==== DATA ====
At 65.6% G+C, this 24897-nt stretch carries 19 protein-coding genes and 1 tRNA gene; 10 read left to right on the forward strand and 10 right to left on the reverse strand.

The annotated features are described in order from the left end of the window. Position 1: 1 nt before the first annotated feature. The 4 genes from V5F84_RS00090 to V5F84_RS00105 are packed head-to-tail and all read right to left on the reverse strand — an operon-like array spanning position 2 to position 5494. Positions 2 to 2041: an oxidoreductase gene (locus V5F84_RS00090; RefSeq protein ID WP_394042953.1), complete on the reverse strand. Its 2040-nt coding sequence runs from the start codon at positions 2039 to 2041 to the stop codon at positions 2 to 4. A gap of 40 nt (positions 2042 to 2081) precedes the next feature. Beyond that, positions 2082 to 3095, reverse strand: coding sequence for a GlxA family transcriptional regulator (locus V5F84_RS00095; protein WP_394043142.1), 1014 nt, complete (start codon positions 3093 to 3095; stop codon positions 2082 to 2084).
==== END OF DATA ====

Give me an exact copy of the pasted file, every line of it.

At 65.6% G+C, this 24897-nt stretch carries 19 protein-coding genes and 1 tRNA gene; 10 read left to right on the forward strand and 10 right to left on the reverse strand.

The annotated features are described in order from the left end of the window. Position 1: 1 nt before the first annotated feature. The 4 genes from V5F84_RS00090 to V5F84_RS00105 are packed head-to-tail and all read right to left on the reverse strand — an operon-like array spanning position 2 to position 5494. Positions 2 to 2041: an oxidoreductase gene (locus V5F84_RS00090; RefSeq protein ID WP_394042953.1), complete on the reverse strand. Its 2040-nt coding sequence runs from the start codon at positions 2039 to 2041 to the stop codon at positions 2 to 4. A gap of 40 nt (positions 2042 to 2081) precedes the next feature. Beyond that, positions 2082 to 3095, reverse strand: coding sequence for a GlxA family transcriptional regulator (locus V5F84_RS00095; protein WP_394043142.1), 1014 nt, complete (start codon positions 3093 to 3095; stop codon positions 2082 to 2084).